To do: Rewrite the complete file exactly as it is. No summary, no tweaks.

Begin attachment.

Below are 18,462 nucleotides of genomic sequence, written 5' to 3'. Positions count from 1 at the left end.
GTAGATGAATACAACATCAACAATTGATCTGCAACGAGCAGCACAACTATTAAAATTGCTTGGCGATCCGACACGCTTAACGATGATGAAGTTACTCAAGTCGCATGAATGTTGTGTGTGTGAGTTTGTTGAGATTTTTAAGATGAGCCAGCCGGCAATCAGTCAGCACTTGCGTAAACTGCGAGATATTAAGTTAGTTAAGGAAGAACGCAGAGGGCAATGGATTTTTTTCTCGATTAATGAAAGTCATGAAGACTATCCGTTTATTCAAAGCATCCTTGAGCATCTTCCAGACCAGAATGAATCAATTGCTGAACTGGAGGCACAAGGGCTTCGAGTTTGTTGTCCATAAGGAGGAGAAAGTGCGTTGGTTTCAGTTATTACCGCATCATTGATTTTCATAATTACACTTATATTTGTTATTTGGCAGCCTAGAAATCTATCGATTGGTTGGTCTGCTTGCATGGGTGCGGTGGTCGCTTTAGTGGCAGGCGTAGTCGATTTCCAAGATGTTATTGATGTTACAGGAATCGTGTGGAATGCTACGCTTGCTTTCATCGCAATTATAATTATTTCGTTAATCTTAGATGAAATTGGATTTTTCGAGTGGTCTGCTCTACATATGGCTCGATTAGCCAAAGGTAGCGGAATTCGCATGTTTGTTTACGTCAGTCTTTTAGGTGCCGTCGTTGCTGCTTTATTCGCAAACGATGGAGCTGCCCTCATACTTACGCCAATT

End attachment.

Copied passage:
Below are 18,462 nucleotides of genomic sequence, written 5' to 3'. Positions count from 1 at the left end.
GTAGATGAATACAACATCAACAATTGATCTGCAACGAGCAGCACAACTATTAAAATTGCTTGGCGATCCGACACGCTTAACGATGATGAAGTTACTCAAGTCGCATGAATGTTGTGTGTGTGAGTTTGTTGAGATTTTTAAGATGAGCCAGCCGGCAATCAGTCAGCACTTGCGTAAACTGCGAGATATTAAGTTAGTTAAGGAAGAACGCAGAGGGCAATGGATTTTTTTCTCGATTAATGAAAGTCATGAAGACTATCCGTTTATTCAAAGCATCCTTGAGCATCTTCCAGACCAGAATGAATCAATTGCTGAACTGGAGGCACAAGGGCTTCGAGTTTGTTGTCCATAAGGAGGAGAAAGTGCGTTGGTTTCAGTTATTACCGCATCATTGATTTTCATAATTACACTTATATTTGTTATTTGGCAGCCTAGAAATCTATCGATTGGTTGGTCTGCTTGCATGGGTGCGGTGGTCGCTTTAGTGGCAGGCGTAGTCGATTTCCAAGATGTTATTGATGTTACAGGAATCGTGTGGAATGCTACGCTTGCTTTCATCGCAATTATAATTATTTCGTTAATCTTAGATGAAATTGGATTTTTCGAGTGGTCTGCTCTACATATGGCTCGATTAGCCAAAGGTAGCGGAATTCGCATGTTTGTTTACGTCAGTCTTTTAGGTGCCGTCGTTGCTGCTTTATTCGCAAACGATGGAGCTGCCCTCATACTTACGCCAATT